themselves or by working with others -- to bring about

reform that will increase and protect freedom.



                        

                        "After 150 years of freedom from racial oppression,

including 50 years of massive government intervention and

entitlements, this anniversary of Juneteenth might best be

spent in collective discussions among black Americans about



what things continue to retard full participation in the

American way of life," said Project 21 member Joe Hicks

, a former executive director of the Southern Christian Leadership Conference and

Los Angeles resident. "The Great Society programs launched by white liberals

produced millions of government checks and amounted to the most ambitious



redistribution of wealth in the nation's history. But what if this and other liberal

efforts such as minimum wage laws and affirmative action actually hurt black

Americans' aspirations? After all these efforts, there is persistent black

joblessness and poverty, a yawning black-white learning gap and shocking

black-on-black homicide levels in cities such as Baltimore and Chicago. This June



19th, given the cultural and political crisis that haunts black communities

nationwide, perhaps Juneteenth discussions should be about the extent of harm caused

by government programs and handouts."

                        

                        "Blacks must realize our basic freedoms have never been more



under attack in the modern era than they seem to be now,"

said Project 21 member Kevin Martin, a Navy veteran from

suburban Washington, D.C. "Blacks suffered the brunt of the

Great Recession and were left behind by a jobless recovery,

yet it is the progressives who oversaw this debacle who



claim to have our best interests at heart. Black

conservatives must be like those Union soldiers of 150 years

ago in bringing word that blacks no longer need to

unquestionably embrace progressive policies. They need to

teach that, through conservative tenets of self-reliance and



educational choice, we can achieve and maintain our

freedom."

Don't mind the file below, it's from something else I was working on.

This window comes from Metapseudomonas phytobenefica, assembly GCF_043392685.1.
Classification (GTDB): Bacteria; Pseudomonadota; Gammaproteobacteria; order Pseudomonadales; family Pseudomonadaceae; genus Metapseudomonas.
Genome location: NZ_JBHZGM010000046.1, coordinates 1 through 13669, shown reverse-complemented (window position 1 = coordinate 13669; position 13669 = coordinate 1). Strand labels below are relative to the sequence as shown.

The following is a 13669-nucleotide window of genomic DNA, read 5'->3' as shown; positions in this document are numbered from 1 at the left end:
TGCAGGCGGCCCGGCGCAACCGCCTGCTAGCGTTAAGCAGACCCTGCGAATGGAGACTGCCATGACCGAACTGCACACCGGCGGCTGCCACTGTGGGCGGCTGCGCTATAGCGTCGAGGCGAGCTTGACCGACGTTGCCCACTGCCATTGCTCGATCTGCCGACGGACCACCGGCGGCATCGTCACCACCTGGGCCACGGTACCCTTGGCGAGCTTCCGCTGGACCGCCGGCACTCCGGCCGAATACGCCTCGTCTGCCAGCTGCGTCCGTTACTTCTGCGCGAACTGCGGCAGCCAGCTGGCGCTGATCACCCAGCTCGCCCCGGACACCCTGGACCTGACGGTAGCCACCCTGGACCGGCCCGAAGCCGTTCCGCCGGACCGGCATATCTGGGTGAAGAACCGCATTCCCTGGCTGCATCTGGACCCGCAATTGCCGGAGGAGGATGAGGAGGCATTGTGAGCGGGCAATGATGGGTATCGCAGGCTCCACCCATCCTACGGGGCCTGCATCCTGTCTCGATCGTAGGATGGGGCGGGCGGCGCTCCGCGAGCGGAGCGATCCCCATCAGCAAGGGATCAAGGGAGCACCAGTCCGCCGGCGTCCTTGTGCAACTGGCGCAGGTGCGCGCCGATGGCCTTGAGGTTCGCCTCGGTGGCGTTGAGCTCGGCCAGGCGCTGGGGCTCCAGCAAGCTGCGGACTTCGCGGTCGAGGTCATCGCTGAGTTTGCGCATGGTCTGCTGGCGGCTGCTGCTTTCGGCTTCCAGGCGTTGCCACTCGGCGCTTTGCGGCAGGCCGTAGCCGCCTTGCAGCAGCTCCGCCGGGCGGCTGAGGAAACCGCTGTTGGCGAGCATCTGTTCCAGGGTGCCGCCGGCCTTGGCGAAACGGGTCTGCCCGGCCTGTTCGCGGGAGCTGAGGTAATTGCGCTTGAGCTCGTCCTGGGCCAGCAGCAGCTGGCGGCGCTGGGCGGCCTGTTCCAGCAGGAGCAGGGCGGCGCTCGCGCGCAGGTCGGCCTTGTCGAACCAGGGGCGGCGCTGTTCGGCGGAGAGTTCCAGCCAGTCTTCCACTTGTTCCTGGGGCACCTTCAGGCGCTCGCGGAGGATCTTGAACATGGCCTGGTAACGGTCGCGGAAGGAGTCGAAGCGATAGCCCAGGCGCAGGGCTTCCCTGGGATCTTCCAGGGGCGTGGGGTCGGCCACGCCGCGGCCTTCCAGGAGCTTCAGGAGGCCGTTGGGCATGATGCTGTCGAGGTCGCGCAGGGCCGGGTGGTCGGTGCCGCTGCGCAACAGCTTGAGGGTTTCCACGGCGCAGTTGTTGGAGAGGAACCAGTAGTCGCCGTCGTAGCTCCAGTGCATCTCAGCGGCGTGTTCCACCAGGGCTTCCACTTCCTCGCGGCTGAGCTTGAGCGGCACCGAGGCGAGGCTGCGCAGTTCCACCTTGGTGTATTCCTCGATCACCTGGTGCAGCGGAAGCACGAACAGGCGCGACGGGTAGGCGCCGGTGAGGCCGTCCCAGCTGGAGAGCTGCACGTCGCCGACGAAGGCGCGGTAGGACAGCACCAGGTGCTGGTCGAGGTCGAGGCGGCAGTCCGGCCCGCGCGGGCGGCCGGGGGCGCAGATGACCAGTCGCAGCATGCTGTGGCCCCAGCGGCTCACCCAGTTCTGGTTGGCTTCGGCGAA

"In the spirit of Juneteenth, I rededicate myself to the one

freedom I've defended my entire life: the freedom to be safe



from private thugs and overreaching government," said

Project 21 member Nadra Enzi, a community policing activist

living in New Orleans. "I rededicate myself to trying to

preserve my small strand of the legacy which sustained

American blacks that now seems all but unraveled in too many



communities. The lesson Juneteenth teaches me is that

freedoms are ours to safeguard or lose. I choose to guard my

freedoms -- starting with safety!"

                        

                        In 2014 and 2015, Project 21 members have thus far been



interviewed or cited by the media over 2,500 times --

including on TVOne, the Philadelphia Inquirer, Fox News

Channel, Westwood One, St. Louis Post-Dispatch, SiriusXM

satellite radio and 50,000-watt talk radio stations such as

WBZ-Boston and KDKA-Pittsburgh -- on issues that include



civil rights, entitlement programs, the economy, race

preferences, education and corporate social responsibility.

Project 21 has participated in cases before the U.S. Supreme

Court regarding race preferences and voting rights and

defended voter ID laws at the United Nations. Its volunteer



members come from all walks of life and are not salaried

political professionals.

                        

                        Project 21, a leading voice of black conservatives for over

two decades, is sponsored by the National Center for Public



Policy Research (http://www.nationalcenter.org).

                        

                        Contributions to the National Center are tax-deductible and

greatly appreciated.